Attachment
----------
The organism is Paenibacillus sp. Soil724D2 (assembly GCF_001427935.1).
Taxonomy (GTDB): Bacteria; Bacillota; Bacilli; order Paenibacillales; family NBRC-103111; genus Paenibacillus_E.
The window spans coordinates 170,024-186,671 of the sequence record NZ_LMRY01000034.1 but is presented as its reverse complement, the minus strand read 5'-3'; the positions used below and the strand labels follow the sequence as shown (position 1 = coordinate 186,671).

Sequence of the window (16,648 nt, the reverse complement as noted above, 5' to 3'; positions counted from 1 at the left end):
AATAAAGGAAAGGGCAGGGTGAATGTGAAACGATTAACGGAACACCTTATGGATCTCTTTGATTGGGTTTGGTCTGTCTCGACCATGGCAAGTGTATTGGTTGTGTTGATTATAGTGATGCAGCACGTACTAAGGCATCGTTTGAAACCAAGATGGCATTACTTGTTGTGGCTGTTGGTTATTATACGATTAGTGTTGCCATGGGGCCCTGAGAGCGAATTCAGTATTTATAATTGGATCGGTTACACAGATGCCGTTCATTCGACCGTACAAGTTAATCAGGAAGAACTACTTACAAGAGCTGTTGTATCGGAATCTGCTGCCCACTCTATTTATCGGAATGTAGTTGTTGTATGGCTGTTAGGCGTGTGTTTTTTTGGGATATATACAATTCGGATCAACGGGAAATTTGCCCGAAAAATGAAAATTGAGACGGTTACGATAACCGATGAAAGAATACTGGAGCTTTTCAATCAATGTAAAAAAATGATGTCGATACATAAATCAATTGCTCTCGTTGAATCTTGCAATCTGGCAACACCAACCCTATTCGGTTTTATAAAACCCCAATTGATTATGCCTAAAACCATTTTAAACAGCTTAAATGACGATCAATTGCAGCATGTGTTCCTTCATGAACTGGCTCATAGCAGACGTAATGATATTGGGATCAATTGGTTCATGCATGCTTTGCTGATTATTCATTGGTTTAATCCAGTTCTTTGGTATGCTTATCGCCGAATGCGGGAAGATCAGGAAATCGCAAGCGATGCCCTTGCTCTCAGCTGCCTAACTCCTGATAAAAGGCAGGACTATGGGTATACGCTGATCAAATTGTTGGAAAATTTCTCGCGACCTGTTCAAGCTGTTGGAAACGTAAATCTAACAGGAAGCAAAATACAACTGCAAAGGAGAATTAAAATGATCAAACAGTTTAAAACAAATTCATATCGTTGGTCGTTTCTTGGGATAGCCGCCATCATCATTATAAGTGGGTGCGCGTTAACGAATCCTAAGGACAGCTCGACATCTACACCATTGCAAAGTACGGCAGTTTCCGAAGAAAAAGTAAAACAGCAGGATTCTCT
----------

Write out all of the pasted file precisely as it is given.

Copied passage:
The organism is Paenibacillus sp. Soil724D2 (assembly GCF_001427935.1).
Taxonomy (GTDB): Bacteria; Bacillota; Bacilli; order Paenibacillales; family NBRC-103111; genus Paenibacillus_E.
The window spans coordinates 170,024-186,671 of the sequence record NZ_LMRY01000034.1 but is presented as its reverse complement, the minus strand read 5'-3'; the positions used below and the strand labels follow the sequence as shown (position 1 = coordinate 186,671).

Sequence of the window (16,648 nt, the reverse complement as noted above, 5' to 3'; positions counted from 1 at the left end):
AATAAAGGAAAGGGCAGGGTGAATGTGAAACGATTAACGGAACACCTTATGGATCTCTTTGATTGGGTTTGGTCTGTCTCGACCATGGCAAGTGTATTGGTTGTGTTGATTATAGTGATGCAGCACGTACTAAGGCATCGTTTGAAACCAAGATGGCATTACTTGTTGTGGCTGTTGGTTATTATACGATTAGTGTTGCCATGGGGCCCTGAGAGCGAATTCAGTATTTATAATTGGATCGGTTACACAGATGCCGTTCATTCGACCGTACAAGTTAATCAGGAAGAACTACTTACAAGAGCTGTTGTATCGGAATCTGCTGCCCACTCTATTTATCGGAATGTAGTTGTTGTATGGCTGTTAGGCGTGTGTTTTTTTGGGATATATACAATTCGGATCAACGGGAAATTTGCCCGAAAAATGAAAATTGAGACGGTTACGATAACCGATGAAAGAATACTGGAGCTTTTCAATCAATGTAAAAAAATGATGTCGATACATAAATCAATTGCTCTCGTTGAATCTTGCAATCTGGCAACACCAACCCTATTCGGTTTTATAAAACCCCAATTGATTATGCCTAAAACCATTTTAAACAGCTTAAATGACGATCAATTGCAGCATGTGTTCCTTCATGAACTGGCTCATAGCAGACGTAATGATATTGGGATCAATTGGTTCATGCATGCTTTGCTGATTATTCATTGGTTTAATCCAGTTCTTTGGTATGCTTATCGCCGAATGCGGGAAGATCAGGAAATCGCAAGCGATGCCCTTGCTCTCAGCTGCCTAACTCCTGATAAAAGGCAGGACTATGGGTATACGCTGATCAAATTGTTGGAAAATTTCTCGCGACCTGTTCAAGCTGTTGGAAACGTAAATCTAACAGGAAGCAAAATACAACTGCAAAGGAGAATTAAAATGATCAAACAGTTTAAAACAAATTCATATCGTTGGTCGTTTCTTGGGATAGCCGCCATCATCATTATAAGTGGGTGCGCGTTAACGAATCCTAAGGACAGCTCGACATCTACACCATTGCAAAGTACGGCAGTTTCCGAAGAAAAAGTAAAACAGCAGGATTCTCT